So what exactly is ‘Design Ops’ then?

Well, as the name suggests, Design Ops is somewhat related to the field of DevOps, which started gaining traction in our industry towards the end of the last decade. Back in 2008, there was often a separation between the people who wrote the code and the people who looked after the infrastructure it was deployed on. As agile started to take hold, and continuous delivery became the norm, this gap started to narrow. In order to increase the speed of delivery, teams required multi-disciplined individuals who could bridge the gap between the production environment and the server, allowing their code to be deployed faster and more efficiently. DevOps was born, and over the last decade, the field has gone from a few talented hackers to a profession with its own tools, techniques and culture.

The field of Design Ops is the result of a similar set of pressures. The rise of agile development has necessitated much tighter integration between design and technology, while recent investment in design — most notably by the big five tech companies — has highlighted the need to figure out how to deliver design at scale. Design Ops is essentially the practice of reducing operational inefficiencies in the design workflow through process and technological advancements. In short it’s about getting design improvements in the hands of your users as quickly and with as little friction as possible.

At first, the effort was focussed on low-hanging fruit. The creation, maintenance, and socialisation of modular design systems and component libraries. These libraries helped encourage consistency, reduce waste, and allowed teams to produce work at a faster rate. The next big challenge was to fit these tools into the design and development workflow, which is why we’ve seen the creation of tools like React Sketch app by the talented Design Ops team at AirBnB. The other big challenge is how to reduce — or even remove — the distance between design and deployment. This is something we’ve been trying to solve with our own Fractal application, which aims to create a bridge between your design language and your technology stack.

It’s worth noting that while Design Ops and DevOps are the result of similar drivers, the practices are considerably different. DevOps obviously has a much stronger bias towards tools and server-based solutions, while Design Ops tends to focus more on the process and operations side of the equation. Some argue that the similarity in names is therefore confusing. I believe this similarity is actually part of its power.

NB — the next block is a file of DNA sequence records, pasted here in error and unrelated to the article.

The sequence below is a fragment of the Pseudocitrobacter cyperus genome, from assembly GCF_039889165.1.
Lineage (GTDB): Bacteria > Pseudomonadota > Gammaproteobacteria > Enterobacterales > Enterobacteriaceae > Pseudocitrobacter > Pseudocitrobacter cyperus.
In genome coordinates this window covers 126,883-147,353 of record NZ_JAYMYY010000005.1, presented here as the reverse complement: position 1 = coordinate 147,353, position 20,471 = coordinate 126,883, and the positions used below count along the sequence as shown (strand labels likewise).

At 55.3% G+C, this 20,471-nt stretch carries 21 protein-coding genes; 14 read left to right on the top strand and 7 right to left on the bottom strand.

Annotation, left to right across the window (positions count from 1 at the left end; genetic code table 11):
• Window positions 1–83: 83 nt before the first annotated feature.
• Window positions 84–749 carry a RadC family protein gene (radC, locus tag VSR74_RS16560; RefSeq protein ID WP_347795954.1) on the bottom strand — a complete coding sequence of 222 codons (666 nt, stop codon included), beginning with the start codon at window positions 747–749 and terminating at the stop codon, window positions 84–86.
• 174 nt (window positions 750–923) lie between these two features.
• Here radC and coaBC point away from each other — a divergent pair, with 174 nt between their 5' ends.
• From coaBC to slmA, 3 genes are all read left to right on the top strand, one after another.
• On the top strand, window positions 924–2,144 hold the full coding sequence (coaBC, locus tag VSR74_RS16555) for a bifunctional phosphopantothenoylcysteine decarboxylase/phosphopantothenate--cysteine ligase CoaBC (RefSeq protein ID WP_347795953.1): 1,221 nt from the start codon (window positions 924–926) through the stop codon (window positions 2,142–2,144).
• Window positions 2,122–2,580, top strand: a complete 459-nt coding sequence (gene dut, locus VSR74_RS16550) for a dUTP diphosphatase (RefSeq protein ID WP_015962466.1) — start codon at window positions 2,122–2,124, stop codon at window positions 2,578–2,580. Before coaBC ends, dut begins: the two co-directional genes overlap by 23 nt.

Where does it work best?

While design is starting to get a seat at the table, it’s arguably still a highchair. It’s vital for designers to use every political tool at their disposal. In most organisations, IT has a much bigger voice, and holds more influence than design. This is partly due to the maturity of the field, partly due to the larger head counts in IT, and partly due to the budgets they command. Pitching your language and values to a sympathetic technology department makes a lot of sense. After all, if your CTO understands the value of DevOps, how could they possibly not see the value in Design Ops? Especially when Design Ops will make the lives of their tech teams infinitely less messy and more productive.

It’s worth noting that Design Ops isn’t for everybody. It’s definitely not required at most agencies or single-product companies that do a redesign every 3-4 years. But if you work in a relatively large design team, inside a company that practices agile development and continuous integration, there may be an opportunity for you here. In these environments, the practice of Design Ops often emerges from a single individual — somebody who has noticed inefficiencies in the current system, and has hacked something together in their own time to reduce repetition. Either that or it’ll emerge from the design language team, as they remove the friction and pain points slowing down adoption.

Ultimately, if you’re trying to deliver design at scale, investing in a small Design Ops team will help you deliver better work. Who wouldn’t want that?

How do you see the role of Design Ops influencing the delivery of design at scale? We’d love to hear from you – tweet us @andybudd and @clearleft

Original article at https://clearleft.com/posts/design-ops-a-new-discipline